When Teens Become Registered Sex Offenders–For Life

Family/Kids, Relationships, Rights

Few of us would argue against having adults involved in the sexual exploitation of children face the harshest punishments in society. Those who participate in and perpetuate child pornography, as well as those who use children for their own sexual gratification, are among the dregs of society, which is why child pornography and sex offender laws have become so draconian in the last few decades.

But, what happens when teens—probably the age group with the least amount of sense and good judgment, while also being among the most sexually curious—get caught up in laws designed to destroy the lives of true sexual predators?

The sex offender registry, which was enacted by Congress in 1996, has a major flaw in that it does not allow judges to distinguish between teens being horny and stupid and the dangerous sexual predators and pedophiles it was actually meant for.


Technology has advanced in the past 10 years at a speed never before seen in human history. Who could have imagined smart phones and all they are capable of doing? Teens have jumped on technology with their unique combination of narcissism, burgeoning sex drive, and lack of good sense, resulting in sexting. Though lawmakers in several states are working on new legislation that separates immature teen behavior from actual pornographers, at this point, teens are still getting slapped with permanent sex offender status for texting naked photos of themselves or others.

Consensual teen sex

It’s a fact that teenagers have sex with each other. They always have, and always will, and it’s most often consensual. Each state has its own minimum age for consensual sex, usually somewhere between 13 and 16. Some states also set a minimum age difference between partners. What this means is that, in most states, if a 17-year-old boy has a sexual relationship with his 15- or 16-year-old girlfriend, he runs the risk of being publicly labeled a sex offender for life. As U.S. Human Rights Watch senior advisor Jamie Fellner put it, “Registration as a sex offender is just completely inappropriate there, does nothing to promote public safety, but ruins lives.”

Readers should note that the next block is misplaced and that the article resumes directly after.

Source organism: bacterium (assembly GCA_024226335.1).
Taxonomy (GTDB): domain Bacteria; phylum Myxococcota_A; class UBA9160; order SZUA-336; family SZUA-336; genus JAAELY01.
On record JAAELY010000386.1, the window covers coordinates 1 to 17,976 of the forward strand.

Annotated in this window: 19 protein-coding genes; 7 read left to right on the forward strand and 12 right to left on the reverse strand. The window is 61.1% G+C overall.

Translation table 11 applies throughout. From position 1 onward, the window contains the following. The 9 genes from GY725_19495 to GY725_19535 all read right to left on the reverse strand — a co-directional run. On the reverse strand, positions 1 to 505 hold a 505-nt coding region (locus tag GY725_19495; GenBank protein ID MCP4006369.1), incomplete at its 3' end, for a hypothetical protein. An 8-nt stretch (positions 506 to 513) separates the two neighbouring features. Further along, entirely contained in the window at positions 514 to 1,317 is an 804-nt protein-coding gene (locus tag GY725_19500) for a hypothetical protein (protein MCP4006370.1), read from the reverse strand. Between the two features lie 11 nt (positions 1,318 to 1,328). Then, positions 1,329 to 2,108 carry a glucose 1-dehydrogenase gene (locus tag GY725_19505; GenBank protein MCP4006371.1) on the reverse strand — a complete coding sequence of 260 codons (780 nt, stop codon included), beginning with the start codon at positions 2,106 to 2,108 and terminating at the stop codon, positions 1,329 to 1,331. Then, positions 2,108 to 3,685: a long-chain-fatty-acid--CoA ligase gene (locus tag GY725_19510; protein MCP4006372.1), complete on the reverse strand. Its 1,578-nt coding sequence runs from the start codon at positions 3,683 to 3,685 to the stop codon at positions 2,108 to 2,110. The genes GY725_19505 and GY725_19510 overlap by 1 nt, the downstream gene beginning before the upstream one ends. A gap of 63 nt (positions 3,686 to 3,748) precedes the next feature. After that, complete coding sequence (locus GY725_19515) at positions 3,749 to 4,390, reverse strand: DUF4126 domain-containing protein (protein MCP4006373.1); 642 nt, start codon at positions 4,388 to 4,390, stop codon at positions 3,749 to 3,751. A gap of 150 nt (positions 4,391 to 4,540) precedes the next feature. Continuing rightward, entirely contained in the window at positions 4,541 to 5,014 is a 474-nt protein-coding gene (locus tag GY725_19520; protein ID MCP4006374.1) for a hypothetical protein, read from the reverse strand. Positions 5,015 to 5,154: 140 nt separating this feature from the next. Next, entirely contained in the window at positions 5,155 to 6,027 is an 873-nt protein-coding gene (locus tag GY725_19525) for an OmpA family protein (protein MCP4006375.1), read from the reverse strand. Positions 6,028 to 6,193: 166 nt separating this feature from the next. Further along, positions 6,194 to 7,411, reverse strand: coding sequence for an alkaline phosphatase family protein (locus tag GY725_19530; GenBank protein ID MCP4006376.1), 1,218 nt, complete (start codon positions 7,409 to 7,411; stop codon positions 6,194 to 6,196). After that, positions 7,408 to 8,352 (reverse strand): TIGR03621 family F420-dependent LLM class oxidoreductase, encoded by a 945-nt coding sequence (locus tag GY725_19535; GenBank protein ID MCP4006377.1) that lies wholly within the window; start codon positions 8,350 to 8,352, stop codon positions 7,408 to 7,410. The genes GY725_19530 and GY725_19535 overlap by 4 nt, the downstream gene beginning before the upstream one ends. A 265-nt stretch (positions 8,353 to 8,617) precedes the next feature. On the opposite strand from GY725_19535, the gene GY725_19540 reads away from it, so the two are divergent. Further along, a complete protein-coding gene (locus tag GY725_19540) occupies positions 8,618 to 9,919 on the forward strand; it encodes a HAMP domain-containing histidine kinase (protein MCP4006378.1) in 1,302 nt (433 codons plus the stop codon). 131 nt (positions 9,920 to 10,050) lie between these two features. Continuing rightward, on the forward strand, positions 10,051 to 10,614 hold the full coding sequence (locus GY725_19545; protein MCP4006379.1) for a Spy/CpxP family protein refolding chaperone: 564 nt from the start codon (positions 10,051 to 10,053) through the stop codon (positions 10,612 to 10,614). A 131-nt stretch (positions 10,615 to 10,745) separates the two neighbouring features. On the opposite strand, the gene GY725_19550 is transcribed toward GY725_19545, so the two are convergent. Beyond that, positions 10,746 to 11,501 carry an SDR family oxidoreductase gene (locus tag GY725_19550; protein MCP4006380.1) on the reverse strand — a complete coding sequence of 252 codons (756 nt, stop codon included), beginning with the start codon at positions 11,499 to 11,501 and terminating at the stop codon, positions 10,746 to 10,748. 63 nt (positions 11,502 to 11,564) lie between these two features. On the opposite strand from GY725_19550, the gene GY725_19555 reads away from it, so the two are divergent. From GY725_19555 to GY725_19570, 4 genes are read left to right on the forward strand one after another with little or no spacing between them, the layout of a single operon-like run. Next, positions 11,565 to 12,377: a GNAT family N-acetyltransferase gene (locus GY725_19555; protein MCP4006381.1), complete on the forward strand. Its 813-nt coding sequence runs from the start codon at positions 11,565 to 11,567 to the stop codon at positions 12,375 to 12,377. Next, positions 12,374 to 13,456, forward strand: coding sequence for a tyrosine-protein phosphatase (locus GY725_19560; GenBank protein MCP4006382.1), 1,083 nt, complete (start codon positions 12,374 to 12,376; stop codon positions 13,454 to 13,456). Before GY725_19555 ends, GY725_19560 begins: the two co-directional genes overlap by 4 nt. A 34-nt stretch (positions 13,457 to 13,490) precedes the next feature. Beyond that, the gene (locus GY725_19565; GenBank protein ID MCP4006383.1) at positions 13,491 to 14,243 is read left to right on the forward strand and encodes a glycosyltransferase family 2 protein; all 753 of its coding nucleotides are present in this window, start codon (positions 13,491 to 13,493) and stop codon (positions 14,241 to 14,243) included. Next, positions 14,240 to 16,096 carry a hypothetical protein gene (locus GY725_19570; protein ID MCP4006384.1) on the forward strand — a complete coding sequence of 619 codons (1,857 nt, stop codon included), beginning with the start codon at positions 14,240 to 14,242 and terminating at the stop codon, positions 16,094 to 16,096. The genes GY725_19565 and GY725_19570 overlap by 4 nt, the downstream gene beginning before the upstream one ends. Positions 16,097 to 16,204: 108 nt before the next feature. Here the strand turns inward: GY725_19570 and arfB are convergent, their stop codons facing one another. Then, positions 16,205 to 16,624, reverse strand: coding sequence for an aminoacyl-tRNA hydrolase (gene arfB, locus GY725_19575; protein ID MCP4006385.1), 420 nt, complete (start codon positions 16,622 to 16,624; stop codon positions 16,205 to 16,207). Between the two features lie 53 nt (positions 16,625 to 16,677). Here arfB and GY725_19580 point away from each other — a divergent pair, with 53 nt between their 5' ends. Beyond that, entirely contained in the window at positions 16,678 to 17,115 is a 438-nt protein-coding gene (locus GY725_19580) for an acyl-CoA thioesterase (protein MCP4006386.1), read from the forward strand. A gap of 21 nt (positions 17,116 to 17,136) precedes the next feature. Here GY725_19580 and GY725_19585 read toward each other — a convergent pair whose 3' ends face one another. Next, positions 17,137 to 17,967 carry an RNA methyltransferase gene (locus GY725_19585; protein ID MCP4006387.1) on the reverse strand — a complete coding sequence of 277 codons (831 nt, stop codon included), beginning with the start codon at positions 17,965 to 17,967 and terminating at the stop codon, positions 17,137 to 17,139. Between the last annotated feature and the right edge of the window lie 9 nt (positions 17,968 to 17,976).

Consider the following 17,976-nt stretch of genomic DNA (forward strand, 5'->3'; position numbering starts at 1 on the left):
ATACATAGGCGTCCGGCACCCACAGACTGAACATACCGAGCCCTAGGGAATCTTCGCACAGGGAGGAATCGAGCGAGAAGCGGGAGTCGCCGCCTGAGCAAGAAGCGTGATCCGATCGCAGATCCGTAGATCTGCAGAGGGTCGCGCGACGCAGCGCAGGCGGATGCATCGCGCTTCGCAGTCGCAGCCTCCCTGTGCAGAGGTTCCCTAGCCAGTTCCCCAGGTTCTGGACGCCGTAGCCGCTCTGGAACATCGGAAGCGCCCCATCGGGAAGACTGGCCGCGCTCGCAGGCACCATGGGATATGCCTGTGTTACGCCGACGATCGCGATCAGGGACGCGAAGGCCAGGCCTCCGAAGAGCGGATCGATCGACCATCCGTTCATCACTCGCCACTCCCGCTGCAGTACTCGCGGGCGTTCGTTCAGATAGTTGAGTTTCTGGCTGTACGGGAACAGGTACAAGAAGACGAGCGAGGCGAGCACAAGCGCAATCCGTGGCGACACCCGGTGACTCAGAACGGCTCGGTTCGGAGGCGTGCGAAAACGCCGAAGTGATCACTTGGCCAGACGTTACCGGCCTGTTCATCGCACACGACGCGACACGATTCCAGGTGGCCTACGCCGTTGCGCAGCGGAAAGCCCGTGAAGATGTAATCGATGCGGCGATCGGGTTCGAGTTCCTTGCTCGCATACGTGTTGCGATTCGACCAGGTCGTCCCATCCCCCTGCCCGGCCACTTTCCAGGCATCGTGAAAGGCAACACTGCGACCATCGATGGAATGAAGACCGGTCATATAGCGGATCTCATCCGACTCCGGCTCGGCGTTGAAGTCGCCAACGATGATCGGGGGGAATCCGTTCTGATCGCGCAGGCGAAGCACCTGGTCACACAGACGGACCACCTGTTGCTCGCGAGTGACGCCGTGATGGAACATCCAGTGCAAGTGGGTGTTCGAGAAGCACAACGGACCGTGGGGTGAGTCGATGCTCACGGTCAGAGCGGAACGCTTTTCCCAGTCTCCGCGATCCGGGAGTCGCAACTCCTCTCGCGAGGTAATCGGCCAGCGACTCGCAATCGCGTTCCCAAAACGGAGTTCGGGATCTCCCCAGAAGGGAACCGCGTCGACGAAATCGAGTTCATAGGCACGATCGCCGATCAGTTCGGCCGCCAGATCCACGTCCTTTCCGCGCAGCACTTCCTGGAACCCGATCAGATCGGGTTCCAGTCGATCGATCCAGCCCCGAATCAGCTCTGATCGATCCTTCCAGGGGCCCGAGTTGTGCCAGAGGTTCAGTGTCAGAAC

One man was convicted of statutory rape when, at age 16, he had consensual sex with his 14-year-old girlfriend, to whom he is now married. He’s a registered sex offender for life, essentially for the “crime” of having premarital sex with his future wife.

The consequences of becoming a registered sex offender

Being a registered sex offender comes with severe restrictions and penalties that negatively affect every aspect of life. In order to warn people about the kinds of predators who kidnap, rape, and murder children, registered sex offenders are publicly listed by name and address—though only vaguely by crime, so there’s no way to know if they are a real predator or were just a stupid teenager.

Not only do these kids end up publicly labeled forever, but they are restricted from living in certain areas due to enforced geographical buffers around places where children spend time, such as schools, parks, and day care centers. Adults who are registered cannot legally take their own children to the school bus stop or little league games. The registry also severely limits employment options and can make it extremely difficult to find a job.

Where is the line?

Currently, tens of thousands of juveniles are listed as sex offenders, though not all states keep records on how many of their registered sex offenders are under 18. Some of these juveniles are true sexual predators and belong on the registry, but most are there for sexting, streaking, or having sex with their boyfriends or girlfriends—not necessarily smart behavior, but probably not criminal behavior.

While the sex offender registry is a positive thing for keeping kids safe from true predators, legislation needs to close up the loopholes that cause teens engaging in normal, fairly common behavior to be punished severely for the rest of their lives. Until it does, teens need to be acutely aware of how their behavior may affect their future—once it was a matter of avoiding STDs and unplanned pregnancy, but now the stakes are even higher.